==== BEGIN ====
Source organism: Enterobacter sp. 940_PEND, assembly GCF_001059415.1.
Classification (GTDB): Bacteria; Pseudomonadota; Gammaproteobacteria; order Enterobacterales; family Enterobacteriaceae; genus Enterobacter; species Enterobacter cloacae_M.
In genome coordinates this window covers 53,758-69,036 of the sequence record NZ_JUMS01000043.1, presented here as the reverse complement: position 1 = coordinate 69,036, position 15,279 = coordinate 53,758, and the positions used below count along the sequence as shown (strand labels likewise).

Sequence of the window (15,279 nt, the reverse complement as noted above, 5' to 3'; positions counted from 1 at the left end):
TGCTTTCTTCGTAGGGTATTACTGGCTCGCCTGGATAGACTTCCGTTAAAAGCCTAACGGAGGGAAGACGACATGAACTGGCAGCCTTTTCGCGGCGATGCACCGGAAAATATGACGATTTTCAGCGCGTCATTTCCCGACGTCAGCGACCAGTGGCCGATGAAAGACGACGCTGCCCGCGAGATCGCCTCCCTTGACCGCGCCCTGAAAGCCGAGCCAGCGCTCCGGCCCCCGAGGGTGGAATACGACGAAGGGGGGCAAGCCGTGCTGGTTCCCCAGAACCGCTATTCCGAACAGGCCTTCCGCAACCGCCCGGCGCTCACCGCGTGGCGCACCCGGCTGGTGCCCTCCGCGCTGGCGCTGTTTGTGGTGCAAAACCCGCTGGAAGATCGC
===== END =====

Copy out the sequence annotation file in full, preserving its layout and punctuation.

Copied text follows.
Source organism: Enterobacter sp. 940_PEND, assembly GCF_001059415.1.
Classification (GTDB): Bacteria; Pseudomonadota; Gammaproteobacteria; order Enterobacterales; family Enterobacteriaceae; genus Enterobacter; species Enterobacter cloacae_M.
In genome coordinates this window covers 53,758-69,036 of the sequence record NZ_JUMS01000043.1, presented here as the reverse complement: position 1 = coordinate 69,036, position 15,279 = coordinate 53,758, and the positions used below count along the sequence as shown (strand labels likewise).

Sequence of the window (15,279 nt, the reverse complement as noted above, 5' to 3'; positions counted from 1 at the left end):
TGCTTTCTTCGTAGGGTATTACTGGCTCGCCTGGATAGACTTCCGTTAAAAGCCTAACGGAGGGAAGACGACATGAACTGGCAGCCTTTTCGCGGCGATGCACCGGAAAATATGACGATTTTCAGCGCGTCATTTCCCGACGTCAGCGACCAGTGGCCGATGAAAGACGACGCTGCCCGCGAGATCGCCTCCCTTGACCGCGCCCTGAAAGCCGAGCCAGCGCTCCGGCCCCCGAGGGTGGAATACGACGAAGGGGGGCAAGCCGTGCTGGTTCCCCAGAACCGCTATTCCGAACAGGCCTTCCGCAACCGCCCGGCGCTCACCGCGTGGCGCACCCGGCTGGTGCCCTCCGCGCTGGCGCTGTTTGTGGTGCAAAACCCGCTGGAAGATCGC